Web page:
# I Heloise and Abelard

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1. Sep 21, 2016

The question is about a logic game between two competing players "Abelard and Heloise", Abelard is the name given to the "For all" quantifier and "Heloise" is the name given for the "There exists" quantifier. The statement is:

Is $(\forall x)(\forall y)(\forall z)(\exists u)(\exists v)(\forall t) xu - yt > v^z$ for x, y, z, u, v $\in N$

So where do I start for this? reading from left to right, does Abelard get 3 turns to move x, y, z, then Heloise can move u and v...?

I am completely lost, any reference to a website or book that would help would be greatly appreciated.

2. Sep 21, 2016

### andrewkirk

What are you trying to do?

3. Sep 21, 2016

Sorry, determine whether or not the statement is true given those existential quantifiers.

4. Sep 22, 2016

### Zafa Pi

What is N? What is the domain of t?

5. Sep 22, 2016

### Heinera

I guess N is the natural numbers. But is t supposed to be in N as well?

6. Sep 22, 2016

### andrewkirk

The crunch step is the $\forall t$, as you have to, given values for $x,y,z$, select values for $u$ and $v$ such that the inequality holds for all $t$. That sounds unlikely to be possible, but it's easy to test.

Since $t$ is the crunch, rearrange the inequality with $t$ on its own on one side. To reduce the number of moving parts, select values of $x,y,z$ that make the calcs easy, such as their all being 1. What is the inequality now?

Having done all that, it should be immediately obvious whether it's possible to choose $u,v$ such that the inequality holds for all possible values of $t$. I get the same answer regardless of whether $t$'s range of possible values is $\mathbb R,\mathbb Z$ or $\mathbb N$.

7. Sep 22, 2016

### Zafa Pi

If you look around you will see that sometimes the naturals contain 0 and sometimes not. That is what I was trying to find out.

Last edited: Sep 22, 2016
8. Sep 22, 2016

### Zafa Pi

If t ∊ {0} and N = {1,2,3, ...} then the expression is valid by letting u = 2, and v = 1. If instead N = {0,1,2, ...} then the expression is invalid.
Of course by changing the domain of t we may get different answers. If t ∊ N then the expression is invalid. The OP is naively vague.

9. Sep 22, 2016

Yeah my professor sent out an email today saying he forgot to define t in the set of natural numbers =/. @Zafa Pi, I need a safe space right now.

10. Sep 22, 2016

### Zafa Pi

Oh dear, you should have given us a trigger warning.

11. Sep 22, 2016

So I kind of get it now, Eloise wants the statement to be true and Abelard wants it to be false. So since Eloise chooses v, she can choose 1 which makes the RHS 1 for any value of Z. Here is my solution:

A: x =1. A y = 10. A: z = 10. E: u = 2*y*t. E: v = 1. A: t = 10. Giving 10(2*10-10) > 1^10, making the statement true so Eloise wins. The only part I'm uncertain on is whether or not Eloise is allowed to choose that value for u since t is not chosen yet. Thanks for the help everyone.

12. Sep 22, 2016

### Zafa Pi

E can can only make u depend on x, y, and z. A always wins. I said this in post 8.

I would like to express my regrets if this hurts your feelings, but that's what you get for leaving your safe space. Perhaps you could sue PF under Title IX and they might suspend me.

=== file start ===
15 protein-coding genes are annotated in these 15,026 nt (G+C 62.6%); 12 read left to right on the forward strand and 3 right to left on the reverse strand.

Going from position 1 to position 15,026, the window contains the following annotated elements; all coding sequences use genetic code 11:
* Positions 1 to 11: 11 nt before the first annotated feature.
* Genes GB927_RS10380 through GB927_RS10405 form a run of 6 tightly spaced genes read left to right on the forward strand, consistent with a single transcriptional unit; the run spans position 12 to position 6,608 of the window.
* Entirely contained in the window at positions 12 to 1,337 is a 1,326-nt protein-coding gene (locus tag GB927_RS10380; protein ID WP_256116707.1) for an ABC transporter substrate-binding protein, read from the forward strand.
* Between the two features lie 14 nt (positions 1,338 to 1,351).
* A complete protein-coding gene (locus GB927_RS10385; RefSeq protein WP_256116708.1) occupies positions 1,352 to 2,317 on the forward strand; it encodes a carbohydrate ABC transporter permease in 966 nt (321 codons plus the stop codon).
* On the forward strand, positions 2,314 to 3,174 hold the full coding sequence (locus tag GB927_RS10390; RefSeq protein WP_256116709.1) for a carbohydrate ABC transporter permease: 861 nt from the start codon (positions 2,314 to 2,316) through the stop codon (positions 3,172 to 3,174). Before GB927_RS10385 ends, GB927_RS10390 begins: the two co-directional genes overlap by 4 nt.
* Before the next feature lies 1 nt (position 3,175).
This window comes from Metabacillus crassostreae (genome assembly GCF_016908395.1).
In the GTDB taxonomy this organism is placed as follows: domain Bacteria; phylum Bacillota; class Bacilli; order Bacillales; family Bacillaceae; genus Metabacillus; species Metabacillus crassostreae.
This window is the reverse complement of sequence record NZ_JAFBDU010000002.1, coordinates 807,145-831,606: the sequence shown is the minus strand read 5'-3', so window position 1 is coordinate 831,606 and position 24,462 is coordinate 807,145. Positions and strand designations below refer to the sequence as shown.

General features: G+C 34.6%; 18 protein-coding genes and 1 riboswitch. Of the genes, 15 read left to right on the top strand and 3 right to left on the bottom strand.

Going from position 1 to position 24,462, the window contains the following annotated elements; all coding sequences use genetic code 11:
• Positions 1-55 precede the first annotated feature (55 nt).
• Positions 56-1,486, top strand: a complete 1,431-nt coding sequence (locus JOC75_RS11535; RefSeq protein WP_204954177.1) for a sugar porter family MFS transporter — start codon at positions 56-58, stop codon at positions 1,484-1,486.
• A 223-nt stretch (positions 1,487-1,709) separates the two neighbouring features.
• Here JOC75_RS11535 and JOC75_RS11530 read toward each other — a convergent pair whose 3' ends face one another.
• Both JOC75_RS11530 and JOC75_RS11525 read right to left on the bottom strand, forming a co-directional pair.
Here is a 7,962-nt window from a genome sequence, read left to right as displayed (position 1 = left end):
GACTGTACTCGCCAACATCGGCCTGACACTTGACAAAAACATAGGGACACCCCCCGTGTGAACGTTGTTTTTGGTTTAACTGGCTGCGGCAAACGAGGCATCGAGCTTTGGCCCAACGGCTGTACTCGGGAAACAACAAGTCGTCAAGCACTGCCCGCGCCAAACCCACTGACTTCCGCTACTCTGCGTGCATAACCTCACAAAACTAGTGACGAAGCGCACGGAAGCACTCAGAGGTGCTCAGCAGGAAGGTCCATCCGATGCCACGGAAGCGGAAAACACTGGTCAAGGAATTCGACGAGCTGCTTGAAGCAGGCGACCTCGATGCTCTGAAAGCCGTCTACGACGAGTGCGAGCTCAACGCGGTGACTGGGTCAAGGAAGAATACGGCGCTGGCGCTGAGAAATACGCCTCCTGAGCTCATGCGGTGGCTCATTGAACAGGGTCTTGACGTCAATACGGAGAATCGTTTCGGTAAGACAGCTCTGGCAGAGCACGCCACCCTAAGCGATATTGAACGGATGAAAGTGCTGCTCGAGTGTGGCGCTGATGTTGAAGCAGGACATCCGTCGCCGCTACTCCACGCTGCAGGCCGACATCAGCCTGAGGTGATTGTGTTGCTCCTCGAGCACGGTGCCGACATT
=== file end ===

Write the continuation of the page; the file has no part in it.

Last edited: Sep 22, 2016
13. Sep 22, 2016

### Erland

If x=y=0, then the left side is 0 and the inequality is false no matter how we choose the natural numbers z, t, u, and v.

14. Sep 22, 2016

### Zafa Pi

Indeed if 0 is in N (see my post #7), however you are not free to make x and y be 0. But from post #11 it seems the OP has N = {1,2,3, ...}. Yet from my post #12 the result is the same. My guess is that you didn't read the previous posts before you posted.

15. Sep 22, 2016

### Zafa Pi

It might help if we translate the OP into English.
All variables are in N, the natural numbers.
For each each choice of x, y, and z we can choose a u and a v such that xu - yt > v² for all t.
The above is false whether N contains 0 or not.

16. Sep 22, 2016

Yes, Abelard is the actual winner. I think my error was letting Eloise play out of turn. Since Abelard gets the last turn, he can choose a high value for t to make it false.

17. Sep 22, 2016

### Zafa Pi

That's correct assuming N = {1, 2, 3, ...}. If N = {0, 1, 2, ...} then Erland's post #13 has a short proof.

18. Sep 23, 2016

### PeroK

I would have experimented with some numbers. The obvious starting point was $x = y = z = 1$. Now, I need to find $u, v$ such that $\forall t$:

$u - t > v$

Which means that $\forall t$

$t < u-v$

Which is absurd. Whatever $u, v$ are choosen, we can always find a large enough $t$. So, the statement is false. It failed for the most simple choice of $x, y, z$ (assuming the Naturals do not include 0).

If I had been able to find $u, v$ for my first choice of $x, y, z$ that might have given me some clues on choosing a different set of $x, y, z$ to show the statement is false or on how to prove it is true.

The important point is that to show that something like this is false, you only have to find a single set of $x, y, z$. To show it is true, you have to prove it for all $x, y, z$. If you're stuck, try some numbers and see what happens. Especially if you have it described as a game - you are allowed to try playing the game, you don't just have to sit and read the rules to work it out!